Mobile advertising has evolved over the years and the fact that 2019 will be celebrated as a “year of mobile advertising” is not a secret to any marketer. The advertising world had bravely explored the mobile landscape a decade ago, when users had started shifting from desktops to mobiles. The mobile environment continues to grow and attract new audiences.
The mobile advertising ecosystem supports high return on investment (RoI)-driven interactive ad formats that engage and retain users on the app. The fastest growth is noticed in the in-app mobile segment, which is explained by the popularity of mobile games among audience segments of all ages.
The mobile advertising market is expected to exceed $200 billion globally in 2019, according to eMarketer. Apps will represent lion’s share of the ad spend. At the same time, video advertising will grow to be worth $37 billion, with mobile exceedingly becoming the platform of choice. Ad agency Zenith believes mobile ad spending will account for 30.5 per cent of all global advertising expenditure, and not just digital, by 2020. At such an exciting time, there are certain trends that are dominating the industry.
Augmented reality/Virtual reality
William Arthur Ward once said, “If you can imagine it, you can achieve it.” It is not just a quote any more, augmented reality/virtual reality (AR/VR) has given us enough power to bring our imagination to life. People only remember those ads that were interactive enough to hold their attention.
Current media puts a constraint on the amount of interaction one can have with an ad. But AR/VR has surpassed all those limits and has provided users with interactive ads that go way beyond the traditional ads with the growth of machine learning (ML) and artificial intelligence (AI).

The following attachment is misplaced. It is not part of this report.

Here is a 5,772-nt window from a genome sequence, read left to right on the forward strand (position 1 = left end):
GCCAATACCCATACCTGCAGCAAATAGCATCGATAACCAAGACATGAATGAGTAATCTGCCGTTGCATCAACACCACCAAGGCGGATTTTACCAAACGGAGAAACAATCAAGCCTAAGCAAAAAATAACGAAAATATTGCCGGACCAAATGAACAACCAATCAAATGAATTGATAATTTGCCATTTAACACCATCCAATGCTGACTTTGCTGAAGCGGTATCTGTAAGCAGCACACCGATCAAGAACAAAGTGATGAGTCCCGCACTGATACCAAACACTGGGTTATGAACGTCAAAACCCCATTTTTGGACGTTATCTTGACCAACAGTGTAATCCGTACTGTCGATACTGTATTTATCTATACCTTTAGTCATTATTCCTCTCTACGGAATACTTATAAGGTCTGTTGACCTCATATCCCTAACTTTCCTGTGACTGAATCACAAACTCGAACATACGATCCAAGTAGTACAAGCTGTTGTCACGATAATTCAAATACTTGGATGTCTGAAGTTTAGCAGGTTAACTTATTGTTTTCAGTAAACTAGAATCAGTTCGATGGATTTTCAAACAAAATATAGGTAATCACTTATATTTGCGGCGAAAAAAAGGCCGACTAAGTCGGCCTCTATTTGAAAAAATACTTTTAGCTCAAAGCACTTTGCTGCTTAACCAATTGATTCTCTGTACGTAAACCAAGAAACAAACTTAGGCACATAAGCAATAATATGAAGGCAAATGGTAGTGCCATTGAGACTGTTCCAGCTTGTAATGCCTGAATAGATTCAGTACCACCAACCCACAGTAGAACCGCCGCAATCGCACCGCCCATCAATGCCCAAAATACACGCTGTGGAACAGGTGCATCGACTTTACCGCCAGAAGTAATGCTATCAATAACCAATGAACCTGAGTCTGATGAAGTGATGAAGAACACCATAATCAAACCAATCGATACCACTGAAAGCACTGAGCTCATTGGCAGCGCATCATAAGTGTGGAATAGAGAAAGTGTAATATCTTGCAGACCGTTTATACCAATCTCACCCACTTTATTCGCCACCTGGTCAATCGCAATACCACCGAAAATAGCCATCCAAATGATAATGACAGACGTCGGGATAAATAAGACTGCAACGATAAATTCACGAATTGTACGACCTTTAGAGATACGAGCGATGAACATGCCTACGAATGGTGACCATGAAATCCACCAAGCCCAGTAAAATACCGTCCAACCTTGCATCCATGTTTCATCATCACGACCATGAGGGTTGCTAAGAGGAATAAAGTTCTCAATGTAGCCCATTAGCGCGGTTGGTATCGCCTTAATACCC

The AI market is growing fast and is expected to exceed $100 billion in 2025. According to Gartner, the top 200 companies in the world will fully rely on apps based on AI and ML technologies. Together with ML, AI helps with getting real-time stats and valuable insights about any and all data.
Personalisation vs GDPR
An Interactive Advertising Bureau research has shown that consumers create their own points of “prime time” engagement through the day. The advertiser needs to capture the user’s attention at the point of maximum engagement while giving them the opportunity to choose the appropriate level of personalisation.
A Salesforce study shows that 65 per cent of users believe personalisation enhances their brand loyalty. At the same time, users value data privacy. This caused a controversy in the online ecosystem – companies like Google or Facebook asked for private information to provide a better and more personalised user experience. On the other hand, the general data protection regulation implementation forced Europeans and the rest of the world to clarify which information is gathered and what will be done with it.
Voice tech’s growing role in the household
If 2018 was about testing smart speakers’ usability in the household, 2019 will be the year of brands proving their voice tech’s value. Ownership of smart speakers like Amazon Echo or Google Home has grown rapidly. Smart speaker adoption is driving consumers’ voice tech usage and pushing marketers to explore how to tap into this burgeoning channel– something that will evolve further in 2019 as people grow more comfortable conversing with devices and the technology becomes increasingly predictive.
OTT/Video spends are increasing
Besides rewarded video, advertisers are getting serious about reaching users in over-the-top (OTT) environments. In 2018, OTT ad revenue reached an estimated $2 billion, up 40 per cent over 2017. Marketers who are still trying to wrap their heads around the shift to OTT need to look at these buys more like in-app advertising than the next wave of TV. After all, content on connected TV and OTT platforms is analogous to apps – just on a larger screen.
AI and ML
The problem that every marketer faces is that there exists a mountain of data but comparatively less time to analyse it and narrow it down to user demographics, and their preferred time to watch and engage with the ads. This is where AI/ML comes into the picture. It does all the work of keeping track of users’ interaction with ads, the keywords they use, and accordingly predict what is the best time to display ads that will get the maximum user interaction.
Using data predictions from AI/ML, marketers can direct the ads that are most relevant to the users’ newsfeeds. For instance, when we are trying to book a hotel, we get suggestions of similar hotels based on our search history.